Nocturnal leg cramps affect up to 60 percent of adults and are more common among women and older adults. Sometimes referred to as muscle spasms or charley horses, they occur when one or more of the muscles in the leg tighten involuntarily. Usually, the muscle relaxes in less than 10 minutes. The leg may feel sore or tender the next day.
Most of the time, there is no apparent cause for nighttime leg cramps. Leg cramps might be related to muscle fatigue or nerve problems. Though leg cramps at night can be extremely painful, they typically aren’t serious. Here are a few tips to try to relieve a cramp:
• Stretch it out
• Walk it off if possible
• Massage the affected area
• Drink fluids with some electrolytes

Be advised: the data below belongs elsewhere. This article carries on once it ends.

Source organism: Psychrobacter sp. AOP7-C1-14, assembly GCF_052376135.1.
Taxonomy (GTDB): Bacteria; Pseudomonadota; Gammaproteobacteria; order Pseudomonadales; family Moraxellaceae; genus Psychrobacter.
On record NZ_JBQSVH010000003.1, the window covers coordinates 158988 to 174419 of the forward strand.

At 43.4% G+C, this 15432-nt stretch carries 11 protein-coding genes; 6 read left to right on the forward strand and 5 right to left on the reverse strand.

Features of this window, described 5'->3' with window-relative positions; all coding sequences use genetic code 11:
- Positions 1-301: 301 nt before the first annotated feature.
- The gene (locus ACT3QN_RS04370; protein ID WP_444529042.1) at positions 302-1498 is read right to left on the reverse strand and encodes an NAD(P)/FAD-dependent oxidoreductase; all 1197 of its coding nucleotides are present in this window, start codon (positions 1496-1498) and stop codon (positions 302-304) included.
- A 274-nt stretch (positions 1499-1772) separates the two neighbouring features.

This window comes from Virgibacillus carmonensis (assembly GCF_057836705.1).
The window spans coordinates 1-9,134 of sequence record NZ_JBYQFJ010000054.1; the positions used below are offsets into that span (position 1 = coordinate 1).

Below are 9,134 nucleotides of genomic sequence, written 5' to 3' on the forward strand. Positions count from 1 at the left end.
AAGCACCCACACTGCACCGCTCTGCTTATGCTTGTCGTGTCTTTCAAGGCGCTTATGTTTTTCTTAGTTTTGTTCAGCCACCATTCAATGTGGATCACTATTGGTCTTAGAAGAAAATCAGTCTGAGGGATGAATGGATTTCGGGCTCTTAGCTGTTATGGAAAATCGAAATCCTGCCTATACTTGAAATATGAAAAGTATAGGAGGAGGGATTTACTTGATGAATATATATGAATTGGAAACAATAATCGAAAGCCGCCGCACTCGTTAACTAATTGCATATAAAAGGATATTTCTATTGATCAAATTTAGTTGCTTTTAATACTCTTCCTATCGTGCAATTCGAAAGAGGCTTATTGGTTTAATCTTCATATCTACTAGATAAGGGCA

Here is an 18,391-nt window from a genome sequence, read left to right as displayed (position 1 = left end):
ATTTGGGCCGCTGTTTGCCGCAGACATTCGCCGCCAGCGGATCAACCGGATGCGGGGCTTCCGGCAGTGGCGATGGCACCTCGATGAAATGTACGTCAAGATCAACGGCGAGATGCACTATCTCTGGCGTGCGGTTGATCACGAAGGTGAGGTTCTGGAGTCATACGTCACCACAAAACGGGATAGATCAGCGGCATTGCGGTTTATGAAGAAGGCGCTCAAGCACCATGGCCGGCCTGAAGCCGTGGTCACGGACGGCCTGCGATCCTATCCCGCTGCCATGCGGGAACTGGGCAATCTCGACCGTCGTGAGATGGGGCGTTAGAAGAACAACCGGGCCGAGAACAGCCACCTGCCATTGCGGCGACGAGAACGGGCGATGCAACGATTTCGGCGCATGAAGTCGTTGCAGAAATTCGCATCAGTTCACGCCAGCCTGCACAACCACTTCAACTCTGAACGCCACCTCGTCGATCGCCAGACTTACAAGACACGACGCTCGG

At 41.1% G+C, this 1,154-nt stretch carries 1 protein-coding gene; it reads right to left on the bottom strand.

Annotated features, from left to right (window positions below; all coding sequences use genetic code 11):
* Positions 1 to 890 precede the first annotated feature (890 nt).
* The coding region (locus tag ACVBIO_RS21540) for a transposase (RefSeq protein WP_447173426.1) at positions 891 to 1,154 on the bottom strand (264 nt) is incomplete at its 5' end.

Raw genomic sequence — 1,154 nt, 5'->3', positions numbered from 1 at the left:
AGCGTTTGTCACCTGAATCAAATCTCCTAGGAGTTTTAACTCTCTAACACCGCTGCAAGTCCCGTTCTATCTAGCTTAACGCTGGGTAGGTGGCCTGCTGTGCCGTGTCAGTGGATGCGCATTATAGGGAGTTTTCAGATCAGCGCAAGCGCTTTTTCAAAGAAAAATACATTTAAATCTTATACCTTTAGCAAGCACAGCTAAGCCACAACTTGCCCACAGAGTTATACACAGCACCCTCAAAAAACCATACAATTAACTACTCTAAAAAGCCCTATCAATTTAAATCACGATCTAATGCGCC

• Apply heat to the affected muscle
• Avoid alcohol or caffeine before bedtime
Can muscle cramps be prevented?
• Stretch the leg muscles before bed
• Drink plenty of liquids
Most muscle cramps are harmless, and go away after a few minutes. Richard Allen, MD and colleagues published an article in the American Family Physician suggesting that a physical examination rarely demonstrates leg cramps because they are involuntary, unpredictable, and usually nocturnal. If frequent cramps are disrupting sleep, becoming severe, lasting longer, or accompanied by swelling, redness, or feeling of warmth, contact a primary care provider.
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 RICHARD E. ALLEN, MD, and KARL A. KIRBY, MD, St. Mark’s Family Medicine Residency, Salt Lake City, Utah. Am Fam Physician. 2012 Aug 15;86(4):350-355.